Saturday, 18 September 2010

Egg and the Dangerous Black Cow

Last week a friend of mine, AJ, updated his facebook status to "loving night time mtb-ing!!!". What a brilliant idea, whole new hours of potential saddle-time.. I was very envious and demanded information immediately. One week later and I'm loading the mountain bike into a car at dusk and carrying a selection of torches, none of which I am convinced is going to be bright enough to allow me to see where I'm going. 

After carefully analysing, I selected my brightest light and attached it to my helmet. Not really ideal and/or comfortable, but necessary for getting through this experience alive. I turned it on and realised I could actually only see about 10 metres in front of me. Fantastic. That is not a whole lot of reaction time when you're hurtling down a gravel trail in darkness.

The boys told me it's not hitting a hole or a bump I should be worried about. What I should be worrying about apparently are black cows, because you can't see them and you'll be in a world of hurt if you hit one. I thought I'd have to be pretty unlucky to hit a cow and went back to worrying about bumps, holes and other obstacles.

We set off, and I quickly realised that I really couldn't see much at all. Every descent was a blind act of faith. If I kept up with the boys then I could see more from their mega lumen beams, but for the most part I held off and maintained a slightly steadier pace. Towards the top of the first hill I had started to get accustomed to riding in darkness and just as my focus became more relaxed, guess what? I had to swerve to avoid a black cow which was staring at me with it's demonic glinty eyes and taking up a good proportion of the track with it's general massiveness!

I had a camera mounted onto my handlebars and unfortunately, like a ghost, you can't see the cow on the footage. You can however hear my gravel skid and exclamation of "cooooowww". Now I knew that there were indeed dangerous creatures out in the forest, I think subconsciously I pedalled a bit quicker and lost a bit of the worry about aforementioned obstacles.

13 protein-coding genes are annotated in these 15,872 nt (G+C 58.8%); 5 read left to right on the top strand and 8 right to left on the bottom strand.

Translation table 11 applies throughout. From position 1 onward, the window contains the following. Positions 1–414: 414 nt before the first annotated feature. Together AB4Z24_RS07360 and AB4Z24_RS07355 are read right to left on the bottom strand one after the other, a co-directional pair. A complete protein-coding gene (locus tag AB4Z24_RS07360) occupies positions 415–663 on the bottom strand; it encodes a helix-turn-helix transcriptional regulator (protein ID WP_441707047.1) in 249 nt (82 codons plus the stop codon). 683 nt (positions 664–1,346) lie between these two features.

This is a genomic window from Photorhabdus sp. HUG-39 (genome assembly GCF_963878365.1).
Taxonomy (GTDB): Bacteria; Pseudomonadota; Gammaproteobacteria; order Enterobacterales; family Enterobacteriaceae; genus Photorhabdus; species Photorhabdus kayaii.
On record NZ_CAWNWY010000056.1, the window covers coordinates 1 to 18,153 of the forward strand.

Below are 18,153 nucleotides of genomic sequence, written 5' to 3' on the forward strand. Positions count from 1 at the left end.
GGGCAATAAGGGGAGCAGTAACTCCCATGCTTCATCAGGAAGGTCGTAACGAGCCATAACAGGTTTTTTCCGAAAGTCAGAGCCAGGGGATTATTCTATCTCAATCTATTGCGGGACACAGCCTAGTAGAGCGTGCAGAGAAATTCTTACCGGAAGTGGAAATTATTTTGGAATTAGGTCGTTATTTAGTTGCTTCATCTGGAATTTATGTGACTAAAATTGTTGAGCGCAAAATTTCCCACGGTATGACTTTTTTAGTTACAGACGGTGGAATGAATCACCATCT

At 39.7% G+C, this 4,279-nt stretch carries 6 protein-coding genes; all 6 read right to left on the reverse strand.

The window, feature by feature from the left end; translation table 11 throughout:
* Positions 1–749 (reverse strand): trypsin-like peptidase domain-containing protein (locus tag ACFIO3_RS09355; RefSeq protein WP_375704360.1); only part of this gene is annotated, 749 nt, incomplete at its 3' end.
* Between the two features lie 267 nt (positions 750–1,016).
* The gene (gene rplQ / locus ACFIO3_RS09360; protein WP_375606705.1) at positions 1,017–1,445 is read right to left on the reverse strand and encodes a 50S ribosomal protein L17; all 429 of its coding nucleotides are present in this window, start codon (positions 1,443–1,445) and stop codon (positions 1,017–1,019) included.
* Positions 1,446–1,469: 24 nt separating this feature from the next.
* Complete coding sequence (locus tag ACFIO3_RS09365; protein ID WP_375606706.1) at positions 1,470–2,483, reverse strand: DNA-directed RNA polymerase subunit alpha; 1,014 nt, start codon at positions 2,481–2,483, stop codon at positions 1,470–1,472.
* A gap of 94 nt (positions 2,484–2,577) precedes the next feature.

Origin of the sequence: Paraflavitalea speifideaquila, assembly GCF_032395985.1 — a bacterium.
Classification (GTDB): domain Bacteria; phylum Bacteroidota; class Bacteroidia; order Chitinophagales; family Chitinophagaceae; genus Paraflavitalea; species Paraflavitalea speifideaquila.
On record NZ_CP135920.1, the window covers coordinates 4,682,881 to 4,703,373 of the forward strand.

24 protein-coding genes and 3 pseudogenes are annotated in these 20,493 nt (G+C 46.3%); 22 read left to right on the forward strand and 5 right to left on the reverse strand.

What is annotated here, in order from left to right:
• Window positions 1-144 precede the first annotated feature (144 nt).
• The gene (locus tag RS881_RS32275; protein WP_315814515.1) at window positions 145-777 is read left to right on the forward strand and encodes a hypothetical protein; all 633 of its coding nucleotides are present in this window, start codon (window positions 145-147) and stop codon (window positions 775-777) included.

For the next few miles I thoroughly enjoyed myself in the same way any adrenaline junkie enjoys being in a constant state of slightly scared. We whipped through some really nice bits of track and then, with a gentle reminder from Ady, I remembered what was coming next: Heartbreak Hill.

This hill is a nightmare. It goes on forever and it's made entirely of sand. Hit it too fast and you'll come to a dramatic halt and fall off, hit it too slow and you'll come to a very undramatic halt and fall off. What you need to do is get into a low gear and spin for your life whilst trying to keep going in a straight line. I've been up this hill in daylight and made it to the top before so I had confidence in my ability. However, at night all your peripheral vision is gone and with it, your sense of balance and direction. In true Eggy fashion I came off twice, both times enjoying ear fulls, mouth fulls, glove fulls, bra fulls etc of sand. I finally made it to the top. The rest would be plain sailing!

It actually was. I only had one chain coming off incident, which I liked because it was the first time it has ever happened when I've managed to un-cleat my foot in time not to fall off - success! After the last awesome bit of down and the last horrifically steep bit of up, we were done.

Verdict: exhilarating way to enjoy trails, just watch out for the cows.


  1. Fantastic! What an adrenalin rush - bit too hardcore for me though!

  2. Trust me, the cows are out to get you. They want to take over the world, one bike rider at a time!!!